Kathryn Dobyns

So my trip to the local park tonight turned out to be way more challenging than I had planned. Every search I set up ended up with serious distractions that detracted from Hunter’s searching and my ability to concentrate on supporting him. This is the first search I set up, which turned out to be the best one of the evening. The playground was deserted when I got there – we had thunderstorms earlier in the evening. By the time I got the dog pottied and the tripod set up, the small child had arrived. I contemplated picking up and just leaving, but I decided to go ahead and give it a shot. I warned the mother what I was doing and you will hear her at one point tell the girl she cannot visit the dog because he is busy…

Anyway, I am pleased with how well Hunter managed the distraction, but I am not happy with my handling. I kept him on a shorter leash and in a smaller area than I had originally intended. I would have let him go around the left side of the slide if the little girl had not been there, and I think that would have helped him with the third hide in the middle. I clearly dropped food at the first hide at the climbing wall – at least Hunter thought I did. He did a nice job on the second hide in the edging and I was trying to get him to go under the slide at 1:19 when he jumps on it instead – when he does get under the slide to get back to the middle of the structure he picks up the last hide nicely – and got a many treat jackpot!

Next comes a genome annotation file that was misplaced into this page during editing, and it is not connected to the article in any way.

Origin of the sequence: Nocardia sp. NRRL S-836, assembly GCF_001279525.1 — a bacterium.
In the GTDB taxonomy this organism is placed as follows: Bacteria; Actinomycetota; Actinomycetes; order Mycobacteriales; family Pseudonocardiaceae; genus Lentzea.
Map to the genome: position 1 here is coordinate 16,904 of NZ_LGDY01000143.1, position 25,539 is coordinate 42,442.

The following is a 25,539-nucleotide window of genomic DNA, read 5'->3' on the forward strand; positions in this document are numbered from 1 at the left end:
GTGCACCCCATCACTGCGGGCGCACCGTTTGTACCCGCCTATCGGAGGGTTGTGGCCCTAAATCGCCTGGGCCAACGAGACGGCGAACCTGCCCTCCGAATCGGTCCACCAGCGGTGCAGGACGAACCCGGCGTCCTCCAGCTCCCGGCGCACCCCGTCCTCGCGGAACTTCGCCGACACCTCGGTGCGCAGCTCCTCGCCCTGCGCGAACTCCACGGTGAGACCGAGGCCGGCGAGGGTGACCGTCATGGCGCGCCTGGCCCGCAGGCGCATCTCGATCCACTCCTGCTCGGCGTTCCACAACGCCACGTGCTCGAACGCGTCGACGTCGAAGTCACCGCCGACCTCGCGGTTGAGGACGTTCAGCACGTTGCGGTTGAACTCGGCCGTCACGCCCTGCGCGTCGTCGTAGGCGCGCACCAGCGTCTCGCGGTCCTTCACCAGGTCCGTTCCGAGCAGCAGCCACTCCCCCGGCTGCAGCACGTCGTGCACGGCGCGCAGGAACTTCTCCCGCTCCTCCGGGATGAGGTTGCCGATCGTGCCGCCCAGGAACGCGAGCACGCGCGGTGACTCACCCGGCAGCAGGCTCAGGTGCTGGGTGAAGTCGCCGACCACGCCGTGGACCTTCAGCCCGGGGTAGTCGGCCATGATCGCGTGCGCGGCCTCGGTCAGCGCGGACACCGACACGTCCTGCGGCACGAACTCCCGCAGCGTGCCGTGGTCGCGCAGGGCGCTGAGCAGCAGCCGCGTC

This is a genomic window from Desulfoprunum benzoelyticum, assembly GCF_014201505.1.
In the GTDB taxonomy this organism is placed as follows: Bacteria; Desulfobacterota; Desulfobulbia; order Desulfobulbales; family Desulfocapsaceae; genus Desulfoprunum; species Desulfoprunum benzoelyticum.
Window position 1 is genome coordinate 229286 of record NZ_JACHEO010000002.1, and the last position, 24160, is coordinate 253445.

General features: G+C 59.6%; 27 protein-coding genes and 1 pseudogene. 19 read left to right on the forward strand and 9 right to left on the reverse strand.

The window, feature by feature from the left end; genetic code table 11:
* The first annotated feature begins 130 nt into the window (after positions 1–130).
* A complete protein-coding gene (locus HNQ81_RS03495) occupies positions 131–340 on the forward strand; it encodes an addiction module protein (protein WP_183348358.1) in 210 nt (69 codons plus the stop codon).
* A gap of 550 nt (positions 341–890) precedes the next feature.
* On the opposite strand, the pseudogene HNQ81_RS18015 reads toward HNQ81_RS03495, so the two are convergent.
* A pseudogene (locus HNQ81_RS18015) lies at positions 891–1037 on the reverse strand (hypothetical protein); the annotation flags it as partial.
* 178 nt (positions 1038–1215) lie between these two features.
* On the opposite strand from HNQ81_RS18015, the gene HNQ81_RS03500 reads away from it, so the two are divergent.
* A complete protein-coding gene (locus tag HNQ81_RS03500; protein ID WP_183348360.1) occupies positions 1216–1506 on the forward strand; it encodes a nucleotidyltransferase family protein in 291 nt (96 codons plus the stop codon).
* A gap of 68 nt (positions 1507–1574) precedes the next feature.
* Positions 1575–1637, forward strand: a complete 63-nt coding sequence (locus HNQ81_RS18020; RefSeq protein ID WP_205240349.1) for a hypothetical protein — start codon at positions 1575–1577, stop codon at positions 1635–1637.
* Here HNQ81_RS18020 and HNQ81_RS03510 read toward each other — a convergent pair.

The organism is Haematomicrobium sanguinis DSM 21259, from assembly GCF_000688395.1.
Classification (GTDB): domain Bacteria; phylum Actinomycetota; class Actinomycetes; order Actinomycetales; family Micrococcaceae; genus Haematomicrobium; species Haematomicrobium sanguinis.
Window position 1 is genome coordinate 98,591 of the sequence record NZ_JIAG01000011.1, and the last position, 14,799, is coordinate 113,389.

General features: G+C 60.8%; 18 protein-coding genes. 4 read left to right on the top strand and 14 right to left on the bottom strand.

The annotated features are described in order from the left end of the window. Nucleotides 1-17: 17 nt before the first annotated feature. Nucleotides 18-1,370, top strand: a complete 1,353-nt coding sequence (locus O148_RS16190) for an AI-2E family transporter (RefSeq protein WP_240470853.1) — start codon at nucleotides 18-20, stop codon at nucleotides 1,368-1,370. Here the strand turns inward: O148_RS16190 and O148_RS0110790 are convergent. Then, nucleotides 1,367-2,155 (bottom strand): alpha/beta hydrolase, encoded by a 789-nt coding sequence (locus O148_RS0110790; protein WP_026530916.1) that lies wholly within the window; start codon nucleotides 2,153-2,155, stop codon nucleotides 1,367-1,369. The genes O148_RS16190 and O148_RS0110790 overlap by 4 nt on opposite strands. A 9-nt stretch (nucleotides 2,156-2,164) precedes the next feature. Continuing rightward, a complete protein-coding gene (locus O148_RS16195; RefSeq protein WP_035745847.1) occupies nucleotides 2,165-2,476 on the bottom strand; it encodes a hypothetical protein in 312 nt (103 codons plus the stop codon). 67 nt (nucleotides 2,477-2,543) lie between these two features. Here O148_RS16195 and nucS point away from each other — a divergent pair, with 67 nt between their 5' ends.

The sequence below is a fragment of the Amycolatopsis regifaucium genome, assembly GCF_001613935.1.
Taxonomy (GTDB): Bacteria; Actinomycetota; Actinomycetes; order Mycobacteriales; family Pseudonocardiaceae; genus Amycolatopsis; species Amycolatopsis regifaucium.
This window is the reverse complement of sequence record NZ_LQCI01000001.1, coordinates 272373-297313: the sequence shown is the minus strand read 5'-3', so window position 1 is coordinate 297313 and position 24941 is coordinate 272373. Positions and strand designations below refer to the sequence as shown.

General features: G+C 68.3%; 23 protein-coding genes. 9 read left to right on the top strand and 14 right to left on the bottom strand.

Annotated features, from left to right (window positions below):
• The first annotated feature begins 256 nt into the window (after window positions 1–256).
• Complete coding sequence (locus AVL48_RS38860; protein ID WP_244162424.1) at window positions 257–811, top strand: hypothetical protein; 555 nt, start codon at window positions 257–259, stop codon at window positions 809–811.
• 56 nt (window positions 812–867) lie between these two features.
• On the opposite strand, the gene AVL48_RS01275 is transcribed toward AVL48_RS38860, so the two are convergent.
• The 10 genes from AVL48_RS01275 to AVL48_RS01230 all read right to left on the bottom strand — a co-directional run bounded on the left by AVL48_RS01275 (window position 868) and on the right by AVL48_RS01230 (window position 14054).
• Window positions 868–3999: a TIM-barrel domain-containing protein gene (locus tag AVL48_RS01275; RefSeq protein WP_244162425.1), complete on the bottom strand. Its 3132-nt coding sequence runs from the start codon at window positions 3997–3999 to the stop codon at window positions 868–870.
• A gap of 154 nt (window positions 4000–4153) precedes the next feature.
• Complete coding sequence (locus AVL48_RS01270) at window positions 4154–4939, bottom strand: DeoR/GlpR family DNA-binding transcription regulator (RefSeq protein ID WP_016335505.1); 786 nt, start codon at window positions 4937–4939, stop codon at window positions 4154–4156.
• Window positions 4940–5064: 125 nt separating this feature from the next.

So I learned from this that Hunter CAN work through that kind of distraction, but that I am not on my game when I am trying to divide my attention between my dog and what else is going on in the area. Hunter has very limited exposure to children and only in very controlled scenarios, and I just wanted to be ready to scoop him up and away if the little girl got too close. No more public playgrounds unless I have a training partner to run interference for me!